I'm excited and nervous about this collection.  I do some new things. I have a whole section without capital letters (though I do capitalize "I") and no punctuation.  The whole book is put together to be a paper museum with each section as a different exhibit.  But I'm sure if the poems will connect and engage.  And some leave me feeling vulnerable.

With a new book there are things you need to do--get blurbs, proof, proof again, proof again, proof the cover, get an author photo, write a bio, set up readings.  So I sit at the beach and instead of reading More magazine, Oprah, or Poets & Writers, I proof my manuscript.

2)  The Daily Poet:  I haven't talked much about this, but Martha Silano and I have put together a book that should come in fall called The Daily Poet: A Day-by-Day Guide to Creativity (currently title, the subtitle may change). 

The book will give you 366 poetry writing exercises, one for each day of the year (including Leap Year).  We've been working on it for a while, revising it, and tomorrow it moves into production and formatting.  Anyway, I'm excited to get that out into the world.

3)  Crab Creek Review's 30th Anniversary Issue:  Yes, the literary journal I edit will turn thirty this year, right in time for Seattle's AWP, so we're having a special issue of just Northwest Poets. And Annette Spaulding-Convy & I are putting it together ourselves.  I'm really excited about this issue.  Annette & I have been editing Crab Creek Review for 5 years and really wanted to do something special for our 5 year anniversary and CCR's 30 year anniversary.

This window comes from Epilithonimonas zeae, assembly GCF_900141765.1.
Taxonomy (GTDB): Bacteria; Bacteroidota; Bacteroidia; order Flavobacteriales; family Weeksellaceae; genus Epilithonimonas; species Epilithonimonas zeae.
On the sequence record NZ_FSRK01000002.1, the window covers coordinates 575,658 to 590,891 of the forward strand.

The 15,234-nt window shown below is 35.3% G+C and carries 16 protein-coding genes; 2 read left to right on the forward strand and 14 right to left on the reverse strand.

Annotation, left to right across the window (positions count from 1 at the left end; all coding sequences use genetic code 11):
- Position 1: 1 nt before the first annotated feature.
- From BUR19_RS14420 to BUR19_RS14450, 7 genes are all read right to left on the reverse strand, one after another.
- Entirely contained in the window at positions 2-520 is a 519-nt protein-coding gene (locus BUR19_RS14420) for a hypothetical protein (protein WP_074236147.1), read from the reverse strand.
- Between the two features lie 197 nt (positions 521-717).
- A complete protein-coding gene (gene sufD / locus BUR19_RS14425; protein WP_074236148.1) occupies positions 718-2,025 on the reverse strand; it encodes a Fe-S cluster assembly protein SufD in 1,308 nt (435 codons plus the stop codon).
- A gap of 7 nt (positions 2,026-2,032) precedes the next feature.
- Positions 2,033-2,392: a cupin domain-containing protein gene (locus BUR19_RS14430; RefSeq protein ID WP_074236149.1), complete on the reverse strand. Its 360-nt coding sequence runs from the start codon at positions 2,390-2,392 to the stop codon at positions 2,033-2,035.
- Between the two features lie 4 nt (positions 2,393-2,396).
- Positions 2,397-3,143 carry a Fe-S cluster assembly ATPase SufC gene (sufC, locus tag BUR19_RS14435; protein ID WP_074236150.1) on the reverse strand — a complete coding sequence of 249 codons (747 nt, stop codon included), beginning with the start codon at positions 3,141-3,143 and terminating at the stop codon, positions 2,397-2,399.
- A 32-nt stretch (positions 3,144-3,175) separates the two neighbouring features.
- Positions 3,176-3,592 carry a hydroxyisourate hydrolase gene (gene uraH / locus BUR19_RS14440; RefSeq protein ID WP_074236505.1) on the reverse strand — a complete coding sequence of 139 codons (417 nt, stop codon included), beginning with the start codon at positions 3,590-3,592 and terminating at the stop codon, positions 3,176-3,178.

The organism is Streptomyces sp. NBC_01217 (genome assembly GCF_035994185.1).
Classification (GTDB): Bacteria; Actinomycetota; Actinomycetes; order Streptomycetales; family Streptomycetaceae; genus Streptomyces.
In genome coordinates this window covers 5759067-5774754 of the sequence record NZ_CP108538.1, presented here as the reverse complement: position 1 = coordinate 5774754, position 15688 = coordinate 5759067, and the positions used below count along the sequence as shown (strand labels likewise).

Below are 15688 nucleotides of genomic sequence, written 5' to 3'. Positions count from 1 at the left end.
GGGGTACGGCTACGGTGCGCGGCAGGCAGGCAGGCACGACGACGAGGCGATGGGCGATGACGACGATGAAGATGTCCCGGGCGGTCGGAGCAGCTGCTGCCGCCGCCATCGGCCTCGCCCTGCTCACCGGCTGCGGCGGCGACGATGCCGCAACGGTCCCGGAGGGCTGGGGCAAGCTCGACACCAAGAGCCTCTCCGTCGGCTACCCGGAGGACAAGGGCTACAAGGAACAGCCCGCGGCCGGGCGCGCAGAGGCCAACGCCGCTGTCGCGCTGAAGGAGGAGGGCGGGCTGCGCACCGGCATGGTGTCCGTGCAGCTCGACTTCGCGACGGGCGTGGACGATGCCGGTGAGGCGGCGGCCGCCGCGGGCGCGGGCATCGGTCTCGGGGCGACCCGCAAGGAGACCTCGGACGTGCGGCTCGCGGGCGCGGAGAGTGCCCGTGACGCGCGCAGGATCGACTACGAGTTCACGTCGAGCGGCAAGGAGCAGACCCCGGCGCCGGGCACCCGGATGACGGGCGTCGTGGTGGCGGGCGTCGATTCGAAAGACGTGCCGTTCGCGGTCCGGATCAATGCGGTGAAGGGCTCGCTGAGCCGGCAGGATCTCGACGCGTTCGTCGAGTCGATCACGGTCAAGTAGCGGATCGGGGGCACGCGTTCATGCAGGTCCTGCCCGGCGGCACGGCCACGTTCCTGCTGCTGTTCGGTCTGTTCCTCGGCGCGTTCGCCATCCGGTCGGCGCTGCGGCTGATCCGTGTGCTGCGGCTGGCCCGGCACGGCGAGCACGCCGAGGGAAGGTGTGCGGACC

So that's me this summer.  Doing some graphic art on the side, some photography, and little laziness too.

I hope you're finding some time this summer for your art and your heart, as well as time to sleep in the sun.


~ Kells

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Friday, July 05, 2013

Thankful Friday: Poet Friends

I get by with a little (a lot) of help from me friends.

This is just a shoutout to all the amazing Northwest poet friends I have (the list is huge) and the poet friends I've connected with because of the internet.

I swear, I complain about Facebook, but really, I've met a huge amount of my tribe there.

So I'm thankful for all of you who think of me when opportunities arise, who support when I'm in my best place and when I'm overwhelmed with my head under a pillow.

Thank you friends, summer, fall, winter, and spring.

I appreciate the poets, writers, and artists in my life.
~ Kells

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Tuesday, July 02, 2013

Confession Tuesday: The Quirkiness Edition (The Cheese is Out of the Drawer & Pass Me Your Spoon)

Dear Reader,

I confess I've been thinking a lot about quirkiness lately.

We each have them, weird things about ourselves that others either adore or can't stand, things that make us unique, who we are.